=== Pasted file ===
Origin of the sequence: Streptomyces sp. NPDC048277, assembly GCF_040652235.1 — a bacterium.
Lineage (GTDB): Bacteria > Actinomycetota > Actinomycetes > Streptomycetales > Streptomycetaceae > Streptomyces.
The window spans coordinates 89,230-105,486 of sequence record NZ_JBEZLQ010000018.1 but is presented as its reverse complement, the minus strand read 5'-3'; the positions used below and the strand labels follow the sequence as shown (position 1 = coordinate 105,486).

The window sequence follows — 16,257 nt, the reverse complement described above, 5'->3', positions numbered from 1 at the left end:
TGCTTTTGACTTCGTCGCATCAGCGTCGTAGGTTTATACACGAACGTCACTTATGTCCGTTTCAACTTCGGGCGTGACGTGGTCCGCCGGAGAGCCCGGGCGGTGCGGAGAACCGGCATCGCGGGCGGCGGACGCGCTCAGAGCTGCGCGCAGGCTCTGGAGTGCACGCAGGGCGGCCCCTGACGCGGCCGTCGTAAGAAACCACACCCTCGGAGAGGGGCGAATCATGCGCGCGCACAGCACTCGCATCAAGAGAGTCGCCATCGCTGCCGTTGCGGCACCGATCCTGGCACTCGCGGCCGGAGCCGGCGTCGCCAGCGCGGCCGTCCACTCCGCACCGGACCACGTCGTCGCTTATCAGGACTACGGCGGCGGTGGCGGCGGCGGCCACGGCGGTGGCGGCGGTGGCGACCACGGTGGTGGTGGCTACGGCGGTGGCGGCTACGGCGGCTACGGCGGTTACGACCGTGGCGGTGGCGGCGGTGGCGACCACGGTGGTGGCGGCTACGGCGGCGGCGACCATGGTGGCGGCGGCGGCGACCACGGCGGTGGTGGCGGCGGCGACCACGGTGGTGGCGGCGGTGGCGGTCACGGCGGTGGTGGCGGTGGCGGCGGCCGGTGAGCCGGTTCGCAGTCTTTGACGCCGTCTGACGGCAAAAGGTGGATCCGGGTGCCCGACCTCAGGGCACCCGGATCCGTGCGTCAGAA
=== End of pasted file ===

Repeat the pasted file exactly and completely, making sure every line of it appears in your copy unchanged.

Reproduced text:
Origin of the sequence: Streptomyces sp. NPDC048277, assembly GCF_040652235.1 — a bacterium.
Lineage (GTDB): Bacteria > Actinomycetota > Actinomycetes > Streptomycetales > Streptomycetaceae > Streptomyces.
The window spans coordinates 89,230-105,486 of sequence record NZ_JBEZLQ010000018.1 but is presented as its reverse complement, the minus strand read 5'-3'; the positions used below and the strand labels follow the sequence as shown (position 1 = coordinate 105,486).

The window sequence follows — 16,257 nt, the reverse complement described above, 5'->3', positions numbered from 1 at the left end:
TGCTTTTGACTTCGTCGCATCAGCGTCGTAGGTTTATACACGAACGTCACTTATGTCCGTTTCAACTTCGGGCGTGACGTGGTCCGCCGGAGAGCCCGGGCGGTGCGGAGAACCGGCATCGCGGGCGGCGGACGCGCTCAGAGCTGCGCGCAGGCTCTGGAGTGCACGCAGGGCGGCCCCTGACGCGGCCGTCGTAAGAAACCACACCCTCGGAGAGGGGCGAATCATGCGCGCGCACAGCACTCGCATCAAGAGAGTCGCCATCGCTGCCGTTGCGGCACCGATCCTGGCACTCGCGGCCGGAGCCGGCGTCGCCAGCGCGGCCGTCCACTCCGCACCGGACCACGTCGTCGCTTATCAGGACTACGGCGGCGGTGGCGGCGGCGGCCACGGCGGTGGCGGCGGTGGCGACCACGGTGGTGGTGGCTACGGCGGTGGCGGCTACGGCGGCTACGGCGGTTACGACCGTGGCGGTGGCGGCGGTGGCGACCACGGTGGTGGCGGCTACGGCGGCGGCGACCATGGTGGCGGCGGCGGCGACCACGGCGGTGGTGGCGGCGGCGACCACGGTGGTGGCGGCGGTGGCGGTCACGGCGGTGGTGGCGGTGGCGGCGGCCGGTGAGCCGGTTCGCAGTCTTTGACGCCGTCTGACGGCAAAAGGTGGATCCGGGTGCCCGACCTCAGGGCACCCGGATCCGTGCGTCAGAA